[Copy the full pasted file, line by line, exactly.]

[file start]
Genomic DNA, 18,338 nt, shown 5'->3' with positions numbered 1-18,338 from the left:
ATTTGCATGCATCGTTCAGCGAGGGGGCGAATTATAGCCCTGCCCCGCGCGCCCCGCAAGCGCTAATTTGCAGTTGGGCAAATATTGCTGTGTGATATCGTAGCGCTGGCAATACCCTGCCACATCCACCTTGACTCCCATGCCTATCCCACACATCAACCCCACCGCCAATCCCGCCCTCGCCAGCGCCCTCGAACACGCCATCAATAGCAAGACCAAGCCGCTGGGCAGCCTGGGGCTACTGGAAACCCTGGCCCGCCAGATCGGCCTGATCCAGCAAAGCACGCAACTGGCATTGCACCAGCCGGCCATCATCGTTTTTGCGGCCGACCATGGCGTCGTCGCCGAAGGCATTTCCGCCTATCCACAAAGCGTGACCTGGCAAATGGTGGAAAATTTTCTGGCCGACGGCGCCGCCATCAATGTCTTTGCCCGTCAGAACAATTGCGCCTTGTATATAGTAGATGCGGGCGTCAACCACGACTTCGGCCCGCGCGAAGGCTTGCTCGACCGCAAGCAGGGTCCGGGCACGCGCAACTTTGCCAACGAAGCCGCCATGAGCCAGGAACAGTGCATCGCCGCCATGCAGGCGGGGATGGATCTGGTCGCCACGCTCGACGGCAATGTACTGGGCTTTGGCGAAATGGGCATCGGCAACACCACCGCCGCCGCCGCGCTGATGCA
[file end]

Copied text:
Genomic DNA, 18,338 nt, shown 5'->3' with positions numbered 1-18,338 from the left:
ATTTGCATGCATCGTTCAGCGAGGGGGCGAATTATAGCCCTGCCCCGCGCGCCCCGCAAGCGCTAATTTGCAGTTGGGCAAATATTGCTGTGTGATATCGTAGCGCTGGCAATACCCTGCCACATCCACCTTGACTCCCATGCCTATCCCACACATCAACCCCACCGCCAATCCCGCCCTCGCCAGCGCCCTCGAACACGCCATCAATAGCAAGACCAAGCCGCTGGGCAGCCTGGGGCTACTGGAAACCCTGGCCCGCCAGATCGGCCTGATCCAGCAAAGCACGCAACTGGCATTGCACCAGCCGGCCATCATCGTTTTTGCGGCCGACCATGGCGTCGTCGCCGAAGGCATTTCCGCCTATCCACAAAGCGTGACCTGGCAAATGGTGGAAAATTTTCTGGCCGACGGCGCCGCCATCAATGTCTTTGCCCGTCAGAACAATTGCGCCTTGTATATAGTAGATGCGGGCGTCAACCACGACTTCGGCCCGCGCGAAGGCTTGCTCGACCGCAAGCAGGGTCCGGGCACGCGCAACTTTGCCAACGAAGCCGCCATGAGCCAGGAACAGTGCATCGCCGCCATGCAGGCGGGGATGGATCTGGTCGCCACGCTCGACGGCAATGTACTGGGCTTTGGCGAAATGGGCATCGGCAACACCACCGCCGCCGCCGCGCTGATGCA